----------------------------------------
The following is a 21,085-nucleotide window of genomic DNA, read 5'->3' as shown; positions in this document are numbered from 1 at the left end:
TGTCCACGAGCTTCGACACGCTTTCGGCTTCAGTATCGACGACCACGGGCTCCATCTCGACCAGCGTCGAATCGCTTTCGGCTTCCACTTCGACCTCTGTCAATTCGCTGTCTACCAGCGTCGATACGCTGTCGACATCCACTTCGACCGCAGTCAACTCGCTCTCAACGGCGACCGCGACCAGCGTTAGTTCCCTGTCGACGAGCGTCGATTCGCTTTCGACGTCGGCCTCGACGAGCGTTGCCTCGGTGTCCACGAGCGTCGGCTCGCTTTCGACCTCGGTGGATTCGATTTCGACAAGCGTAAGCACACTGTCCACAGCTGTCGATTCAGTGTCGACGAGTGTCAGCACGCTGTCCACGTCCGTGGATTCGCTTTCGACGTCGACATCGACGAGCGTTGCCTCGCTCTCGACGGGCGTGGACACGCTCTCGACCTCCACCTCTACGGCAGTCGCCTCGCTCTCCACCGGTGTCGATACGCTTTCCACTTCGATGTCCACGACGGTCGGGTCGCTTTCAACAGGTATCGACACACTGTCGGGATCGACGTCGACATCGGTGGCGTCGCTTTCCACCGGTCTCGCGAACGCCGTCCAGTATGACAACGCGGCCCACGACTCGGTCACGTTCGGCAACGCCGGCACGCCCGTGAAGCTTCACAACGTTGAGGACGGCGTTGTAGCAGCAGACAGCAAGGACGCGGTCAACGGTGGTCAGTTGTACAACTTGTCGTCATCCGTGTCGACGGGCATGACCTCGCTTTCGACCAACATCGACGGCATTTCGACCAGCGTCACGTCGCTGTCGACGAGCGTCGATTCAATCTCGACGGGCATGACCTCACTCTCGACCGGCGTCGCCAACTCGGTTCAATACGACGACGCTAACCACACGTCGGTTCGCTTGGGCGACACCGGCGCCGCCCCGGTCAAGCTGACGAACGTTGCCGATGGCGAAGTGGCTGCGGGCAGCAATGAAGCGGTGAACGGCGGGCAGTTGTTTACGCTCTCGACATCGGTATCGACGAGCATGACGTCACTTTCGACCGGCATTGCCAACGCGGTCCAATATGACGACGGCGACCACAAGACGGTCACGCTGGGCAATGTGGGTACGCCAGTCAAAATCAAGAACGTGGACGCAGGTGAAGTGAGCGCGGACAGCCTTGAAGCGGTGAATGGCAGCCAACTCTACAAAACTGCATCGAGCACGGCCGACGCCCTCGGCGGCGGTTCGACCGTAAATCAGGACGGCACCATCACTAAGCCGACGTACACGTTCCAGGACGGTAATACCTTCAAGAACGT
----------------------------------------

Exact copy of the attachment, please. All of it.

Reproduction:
The following is a 21,085-nucleotide window of genomic DNA, read 5'->3' as shown; positions in this document are numbered from 1 at the left end:
TGTCCACGAGCTTCGACACGCTTTCGGCTTCAGTATCGACGACCACGGGCTCCATCTCGACCAGCGTCGAATCGCTTTCGGCTTCCACTTCGACCTCTGTCAATTCGCTGTCTACCAGCGTCGATACGCTGTCGACATCCACTTCGACCGCAGTCAACTCGCTCTCAACGGCGACCGCGACCAGCGTTAGTTCCCTGTCGACGAGCGTCGATTCGCTTTCGACGTCGGCCTCGACGAGCGTTGCCTCGGTGTCCACGAGCGTCGGCTCGCTTTCGACCTCGGTGGATTCGATTTCGACAAGCGTAAGCACACTGTCCACAGCTGTCGATTCAGTGTCGACGAGTGTCAGCACGCTGTCCACGTCCGTGGATTCGCTTTCGACGTCGACATCGACGAGCGTTGCCTCGCTCTCGACGGGCGTGGACACGCTCTCGACCTCCACCTCTACGGCAGTCGCCTCGCTCTCCACCGGTGTCGATACGCTTTCCACTTCGATGTCCACGACGGTCGGGTCGCTTTCAACAGGTATCGACACACTGTCGGGATCGACGTCGACATCGGTGGCGTCGCTTTCCACCGGTCTCGCGAACGCCGTCCAGTATGACAACGCGGCCCACGACTCGGTCACGTTCGGCAACGCCGGCACGCCCGTGAAGCTTCACAACGTTGAGGACGGCGTTGTAGCAGCAGACAGCAAGGACGCGGTCAACGGTGGTCAGTTGTACAACTTGTCGTCATCCGTGTCGACGGGCATGACCTCGCTTTCGACCAACATCGACGGCATTTCGACCAGCGTCACGTCGCTGTCGACGAGCGTCGATTCAATCTCGACGGGCATGACCTCACTCTCGACCGGCGTCGCCAACTCGGTTCAATACGACGACGCTAACCACACGTCGGTTCGCTTGGGCGACACCGGCGCCGCCCCGGTCAAGCTGACGAACGTTGCCGATGGCGAAGTGGCTGCGGGCAGCAATGAAGCGGTGAACGGCGGGCAGTTGTTTACGCTCTCGACATCGGTATCGACGAGCATGACGTCACTTTCGACCGGCATTGCCAACGCGGTCCAATATGACGACGGCGACCACAAGACGGTCACGCTGGGCAATGTGGGTACGCCAGTCAAAATCAAGAACGTGGACGCAGGTGAAGTGAGCGCGGACAGCCTTGAAGCGGTGAATGGCAGCCAACTCTACAAAACTGCATCGAGCACGGCCGACGCCCTCGGCGGCGGTTCGACCGTAAATCAGGACGGCACCATCACTAAGCCGACGTACACGTTCCAGGACGGTAATACCTTCAAGAACGT